It Was Bad But Then Good

When I was in my last semester at Lake Junior High School, we had an assignment from one of my classes (I can’t remember which one) that required us to acquire a certain book that would last us through the short time left to our school-end. I knew that if I was able to get to the Denver branch library real fast after school was over that day, I would have a good chance to find the book in the stacks and wouldn’t have to buy one. I rode my bike to school and so it behooved me to get it out the stacks and ride away fast.

Lake Junior High was built over several square blocks on top of a slight hill. One of the entrances was at Lowell Blvd. and the road down from there to 16th Avenue was sand, not paved. I got up a good rate of speed and had to make a left-hand turn at 16th Avenue. The bike slipped on the sand I went one way off the saddle while the bike went out from under me. I must have put my right hand to break my fall for I landed with all my weight on my open palm, and, as I learned later, broke the two bones in my right arm slightly above the wrist. All I knew then was that I was hurting bad. Lucky for me, I landed just about one block from the Beth Israel Hospital and was able to walk, holding my arm, while a friend of mine pushed the bike for me.

When I got into the hospital, the lady at the reception desk called for an intern who checked over my arm after I told him what had happened. He treated my are carefully, but there were no breaks in the skin, so he really did not think there was anything grossly wrong. I convinced him to call my Mother. He told her that he couldn’t see anything wrong, but that I seemed to be in a lot of pain.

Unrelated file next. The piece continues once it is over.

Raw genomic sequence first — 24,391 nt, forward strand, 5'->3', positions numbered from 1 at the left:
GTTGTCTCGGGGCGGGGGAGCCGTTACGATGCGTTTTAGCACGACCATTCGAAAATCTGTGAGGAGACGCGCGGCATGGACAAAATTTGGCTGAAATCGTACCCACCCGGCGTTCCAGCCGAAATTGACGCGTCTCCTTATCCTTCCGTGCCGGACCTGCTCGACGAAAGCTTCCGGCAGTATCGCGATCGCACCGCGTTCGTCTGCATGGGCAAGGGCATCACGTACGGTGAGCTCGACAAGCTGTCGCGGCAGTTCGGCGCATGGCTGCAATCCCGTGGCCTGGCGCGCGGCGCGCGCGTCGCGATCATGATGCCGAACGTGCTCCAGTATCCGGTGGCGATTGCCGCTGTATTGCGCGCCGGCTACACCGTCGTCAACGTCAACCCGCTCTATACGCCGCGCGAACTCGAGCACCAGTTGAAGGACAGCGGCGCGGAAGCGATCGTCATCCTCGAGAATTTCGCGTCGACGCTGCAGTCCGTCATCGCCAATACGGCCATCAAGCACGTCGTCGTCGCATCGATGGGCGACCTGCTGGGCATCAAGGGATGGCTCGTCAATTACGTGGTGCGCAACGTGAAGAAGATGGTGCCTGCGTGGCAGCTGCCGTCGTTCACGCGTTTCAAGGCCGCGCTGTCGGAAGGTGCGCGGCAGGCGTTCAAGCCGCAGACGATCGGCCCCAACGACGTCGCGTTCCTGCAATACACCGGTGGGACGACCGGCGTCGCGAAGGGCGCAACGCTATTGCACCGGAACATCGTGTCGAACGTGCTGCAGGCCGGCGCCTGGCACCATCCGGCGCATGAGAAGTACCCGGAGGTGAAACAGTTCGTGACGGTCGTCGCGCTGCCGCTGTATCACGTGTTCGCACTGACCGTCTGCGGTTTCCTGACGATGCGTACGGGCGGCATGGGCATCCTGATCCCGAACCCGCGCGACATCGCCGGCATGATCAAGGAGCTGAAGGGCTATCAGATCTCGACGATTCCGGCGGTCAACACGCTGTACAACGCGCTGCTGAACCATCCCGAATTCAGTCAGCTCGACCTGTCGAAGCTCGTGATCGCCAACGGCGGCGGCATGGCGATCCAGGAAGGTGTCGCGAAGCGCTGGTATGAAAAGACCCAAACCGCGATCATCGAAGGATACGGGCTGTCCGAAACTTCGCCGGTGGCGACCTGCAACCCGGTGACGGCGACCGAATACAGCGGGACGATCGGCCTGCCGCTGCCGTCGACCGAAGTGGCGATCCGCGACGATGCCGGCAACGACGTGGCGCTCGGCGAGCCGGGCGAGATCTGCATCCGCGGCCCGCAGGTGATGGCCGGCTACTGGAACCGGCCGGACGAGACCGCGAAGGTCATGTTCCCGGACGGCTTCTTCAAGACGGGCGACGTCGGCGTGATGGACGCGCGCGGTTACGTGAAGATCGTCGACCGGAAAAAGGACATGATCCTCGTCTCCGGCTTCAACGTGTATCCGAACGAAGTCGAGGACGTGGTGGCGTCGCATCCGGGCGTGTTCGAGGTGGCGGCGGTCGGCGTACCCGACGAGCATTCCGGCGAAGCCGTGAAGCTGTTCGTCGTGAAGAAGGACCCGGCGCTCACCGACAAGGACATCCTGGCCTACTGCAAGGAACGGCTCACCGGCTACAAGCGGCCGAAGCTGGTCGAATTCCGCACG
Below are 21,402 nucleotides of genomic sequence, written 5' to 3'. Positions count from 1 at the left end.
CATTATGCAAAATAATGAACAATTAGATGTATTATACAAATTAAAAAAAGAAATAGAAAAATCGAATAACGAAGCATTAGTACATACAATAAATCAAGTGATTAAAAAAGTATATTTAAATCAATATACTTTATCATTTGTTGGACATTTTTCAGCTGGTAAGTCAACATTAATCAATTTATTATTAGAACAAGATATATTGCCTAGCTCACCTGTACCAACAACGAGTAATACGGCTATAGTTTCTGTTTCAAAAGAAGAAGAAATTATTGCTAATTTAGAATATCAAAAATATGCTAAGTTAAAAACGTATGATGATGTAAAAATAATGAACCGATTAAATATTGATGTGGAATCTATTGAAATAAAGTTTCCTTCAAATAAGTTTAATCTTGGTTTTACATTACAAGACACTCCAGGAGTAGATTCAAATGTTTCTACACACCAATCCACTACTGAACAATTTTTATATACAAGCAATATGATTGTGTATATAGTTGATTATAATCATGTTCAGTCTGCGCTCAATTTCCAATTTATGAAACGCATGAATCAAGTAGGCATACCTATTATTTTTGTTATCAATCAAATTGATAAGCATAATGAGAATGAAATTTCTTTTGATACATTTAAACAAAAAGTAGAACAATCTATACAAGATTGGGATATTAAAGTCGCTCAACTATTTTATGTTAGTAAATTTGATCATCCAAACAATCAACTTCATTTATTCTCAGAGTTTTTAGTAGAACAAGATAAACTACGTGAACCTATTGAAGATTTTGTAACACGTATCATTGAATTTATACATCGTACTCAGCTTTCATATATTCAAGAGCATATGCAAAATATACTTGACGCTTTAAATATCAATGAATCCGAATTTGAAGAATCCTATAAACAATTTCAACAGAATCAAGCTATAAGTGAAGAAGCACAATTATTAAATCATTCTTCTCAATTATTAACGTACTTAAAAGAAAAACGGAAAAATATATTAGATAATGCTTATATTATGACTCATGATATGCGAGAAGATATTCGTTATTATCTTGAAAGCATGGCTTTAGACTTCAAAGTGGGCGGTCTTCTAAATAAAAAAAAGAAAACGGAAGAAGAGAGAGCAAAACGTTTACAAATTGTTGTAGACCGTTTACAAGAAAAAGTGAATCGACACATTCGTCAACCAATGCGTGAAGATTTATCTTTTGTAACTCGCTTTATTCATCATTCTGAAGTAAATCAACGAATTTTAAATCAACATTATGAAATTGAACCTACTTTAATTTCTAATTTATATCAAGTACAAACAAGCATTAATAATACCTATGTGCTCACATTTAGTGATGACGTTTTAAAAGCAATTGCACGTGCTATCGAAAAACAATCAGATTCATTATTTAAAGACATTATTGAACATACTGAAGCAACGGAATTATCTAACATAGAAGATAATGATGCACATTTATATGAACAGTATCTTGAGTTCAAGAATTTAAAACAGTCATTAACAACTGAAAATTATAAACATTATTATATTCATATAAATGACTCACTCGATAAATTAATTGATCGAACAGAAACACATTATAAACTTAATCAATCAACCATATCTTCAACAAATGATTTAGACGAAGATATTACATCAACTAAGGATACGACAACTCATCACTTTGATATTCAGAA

My Mother told him that she would be up to the hospital in a very short time, and that she would call Dr. Miller who was a staff doctor at Beth Israel, a very good surgeon, and also a very good friend of my Father. Not too long after, the intern came back to me, saying that Dr. Miller had called him and that the Doctor was coming to the hospital and had ordered X-rays on my arm. The took the x-rays, made me undress, and put me in bed.

Dr. Miller came bouncing in (that was his regular mode of walking), he had seen the x-rays, told me that I had broken both bones in my arm and that they would take me down to the operating room very shortly. The lousy part of the next couple of hours was that they used ether in those days and it was horrible stuff. When I woke up, I was immediately sick and then had to be cleaned up. I had a big hard cast on my arm that enclosed my fingers and went up to my elbow. Dr. Miller was extremely pleased with his work, but I wasn’t happy to be the one to afford him with this pleasure. They kept me in the hospital over night and I was discharged the next day. I stayed at home several days and then went back to school. I got so many kind inquiries about my well-being, I almost felt like a hero. By the way, my Father had gone out and bought me a copy of the book that caused all my trouble. He actually read the book before he gave it me and said he couldn’t figure out what was such a big deal. I don’t remember what book it was, but who would have thought a person would have to go through so much trouble to get an education.

It was easy for me in class, because it was my right arm, and I had difficulty writing left-handed. Though I tried, oh so bravely, I was not expected to finish any tests. I had so many offers of help from the girls in my class, I found that I could give offense if I turned any of them down.

Before long, the doctor took off the cast but insisted that I keep my arm in a sling the few days left to the end of the semester. At least, he said that it would do any harm after I suggested it to him.

Then came the big day, graduation, finally. In Junior High School we did not have a prom as they do in high school. Lake, however, did have a Senior Dance in the gym in our last week. I went, shyly, to the gym, because I really didn’t know how to dance very well, and, especially, that I could only hold a girl with my left arm.

No girl turned me down! I was not scolded for being so clumsy, and, found out that the girls did not complain at all when I had to press them close against my poor right arm, so pathetically in the absolutely necessary sling. Can you imagine the BLISS? It was the best learning experience I could remember from my total four years at Lake Junior High School.